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October 27, 2015

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Health and safety criminal prosecutions on the rise, says Cerico


By Rosie Garrigan

In the past 24 hours a rash of data has emerged which taken together paints a worrisome picture for UK company directors.

Headline statistics out today (27 October) from the Health and Safety Executive indicate that the number of workplace fatalities has increased over the past year, from 133 to 142.

Further, research conducted by Cerico, the online compliance solutions business, has found that the number of prosecutions brought for serious wrongdoing has more than doubled in the last three years.

Data obtained by Cerico found that the number of criminal prosecutions brought by the unit within the Health and Safety Executive (HSE) responsible for the most complex cases rose from 24 in FY12/13 to 52 in FY14/15.

Our research also highlighted that the use Publicity Orders, which require businesses to publicise penalties, has doubled in the past 12 months.

At a time when some boardrooms may have become fatigued by threats of jail time and significant fines, these numbers hep to focus the mind. Increasing workplace fatalities and increasing enforcement make for a potent mix.

This will be even more the case next year when tough new sentencing guidelines governing financial penalties are introduced.

Under current rules a breach of health and safety law is a criminal offence, punishable in the case of a business by a fine. Currently, where the offence involves a fatality, fines between £100,000 and £500,000 are increasingly common – though larger companies can expect to pay more than £1m.

Company directors found guilty of consent, connivance or neglect relating to incidents are liable for an unlimited fine and prison sentences of up to two years.

Under new guidance wrongdoing could result in fines of up to £20m. The turnover of parent companies may also be considered in how fines are calculated.

Corporates now face a race against time to get their compliance processes in order.  However, that isn’t always easy. The problem for so many corporates is that they do want to be compliant, but particularly for sophisticated organisations with huge workforces and outsourced services, that can be incredibly hard. Embedding compliance culture is one of the most significant commercial challenges of the modern commercial era.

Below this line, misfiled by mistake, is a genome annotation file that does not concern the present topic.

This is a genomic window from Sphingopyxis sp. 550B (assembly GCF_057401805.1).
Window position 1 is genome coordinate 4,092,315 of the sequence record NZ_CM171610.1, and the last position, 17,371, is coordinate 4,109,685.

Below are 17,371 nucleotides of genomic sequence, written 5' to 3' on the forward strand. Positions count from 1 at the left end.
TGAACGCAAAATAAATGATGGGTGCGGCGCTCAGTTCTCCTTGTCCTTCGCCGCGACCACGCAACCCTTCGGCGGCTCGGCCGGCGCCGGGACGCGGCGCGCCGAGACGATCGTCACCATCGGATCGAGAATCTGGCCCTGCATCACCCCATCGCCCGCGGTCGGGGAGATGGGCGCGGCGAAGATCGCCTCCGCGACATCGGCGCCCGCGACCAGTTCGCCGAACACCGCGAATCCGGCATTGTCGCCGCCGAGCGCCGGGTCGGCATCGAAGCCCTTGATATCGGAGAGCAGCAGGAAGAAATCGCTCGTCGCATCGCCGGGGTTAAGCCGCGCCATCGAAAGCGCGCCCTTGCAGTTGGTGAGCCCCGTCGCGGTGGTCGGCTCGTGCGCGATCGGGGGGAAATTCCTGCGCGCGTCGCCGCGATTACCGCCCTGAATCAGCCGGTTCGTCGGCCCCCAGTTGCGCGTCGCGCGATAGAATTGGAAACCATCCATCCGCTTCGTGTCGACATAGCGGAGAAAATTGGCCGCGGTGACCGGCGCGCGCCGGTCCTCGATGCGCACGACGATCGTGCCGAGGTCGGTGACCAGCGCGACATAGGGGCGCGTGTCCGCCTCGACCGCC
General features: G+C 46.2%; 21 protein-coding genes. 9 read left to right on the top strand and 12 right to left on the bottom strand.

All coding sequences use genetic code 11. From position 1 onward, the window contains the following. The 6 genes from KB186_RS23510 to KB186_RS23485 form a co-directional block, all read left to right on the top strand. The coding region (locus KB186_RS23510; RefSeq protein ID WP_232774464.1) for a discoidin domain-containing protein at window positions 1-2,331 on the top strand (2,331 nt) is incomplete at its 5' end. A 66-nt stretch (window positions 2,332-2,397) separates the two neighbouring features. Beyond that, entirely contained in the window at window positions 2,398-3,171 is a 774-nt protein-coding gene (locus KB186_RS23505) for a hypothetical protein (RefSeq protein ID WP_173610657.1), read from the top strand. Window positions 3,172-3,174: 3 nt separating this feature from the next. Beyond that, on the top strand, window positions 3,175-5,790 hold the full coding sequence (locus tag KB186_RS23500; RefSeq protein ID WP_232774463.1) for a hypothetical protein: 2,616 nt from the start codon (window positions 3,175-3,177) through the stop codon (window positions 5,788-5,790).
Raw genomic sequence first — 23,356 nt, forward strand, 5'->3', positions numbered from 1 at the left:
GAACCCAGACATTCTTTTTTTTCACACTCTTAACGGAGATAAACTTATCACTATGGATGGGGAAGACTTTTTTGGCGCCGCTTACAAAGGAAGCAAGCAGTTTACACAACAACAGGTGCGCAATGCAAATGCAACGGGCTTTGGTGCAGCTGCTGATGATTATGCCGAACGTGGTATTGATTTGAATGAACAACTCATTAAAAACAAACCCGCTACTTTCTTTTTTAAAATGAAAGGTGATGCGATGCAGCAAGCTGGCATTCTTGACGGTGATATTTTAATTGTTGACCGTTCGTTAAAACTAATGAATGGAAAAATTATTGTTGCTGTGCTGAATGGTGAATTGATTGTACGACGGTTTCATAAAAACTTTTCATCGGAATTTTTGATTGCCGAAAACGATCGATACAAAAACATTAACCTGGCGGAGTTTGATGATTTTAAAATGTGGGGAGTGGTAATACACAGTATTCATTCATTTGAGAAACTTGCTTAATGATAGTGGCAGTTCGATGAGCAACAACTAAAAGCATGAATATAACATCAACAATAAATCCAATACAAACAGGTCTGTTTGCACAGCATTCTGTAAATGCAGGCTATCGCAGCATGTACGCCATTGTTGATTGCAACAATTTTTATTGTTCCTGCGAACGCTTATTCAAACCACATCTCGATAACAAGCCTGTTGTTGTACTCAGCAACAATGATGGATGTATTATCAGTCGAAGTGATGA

The good news is that innovation can help take the heavy-lifting out of the process. We’re increasingly seeing many organisations turn to technology to help bring compliance policies and processes to life. Mobile apps, online learning, cloud-based risk registers and online data capture can make it far easier for individuals to comply. That sort of tech also means those responsible for compliance can have unprecedented visibility over their risk profile – both within their own business and within their supply chain – at any given time such that targeted remedies can be applied.

The bottom line is that technology can help save time, cut cost and reduce risk. And what CEO doesn’t want to hear that?

Rosie Garrigan is a consultant at Cerico, the online compliance solutions business and subsidiary of Pinsent Masons LLP 

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Nigel Dupree
Nigel Dupree
8 years ago

Mmmm, maybe as Work Stress is the subject of next weeks EU Summit in Bilbao (3-4th Nov) the continued growth in dependence and use of display screens for business management, control, e-learning etc. etc. will prompt a review of the reasons for delaying ratification of the new EU MSD Directive for over three years ????

8 years ago

I have absolutely no sympathy with these companies CEO’s and senior managers, etc. They are corporate killers on a grand scale. They have had years and years of using the ‘white collar crime’ defence. It is now time for a true penalty regime to be applied [long overdue actually] What these people need is a completely different mindset not some whizzy tech. There is no heavy lifting required just real concern and commitment to having all your staff go home with all their bits in the same state. You wouldn’t think it was so hard, until of course you look… Read more »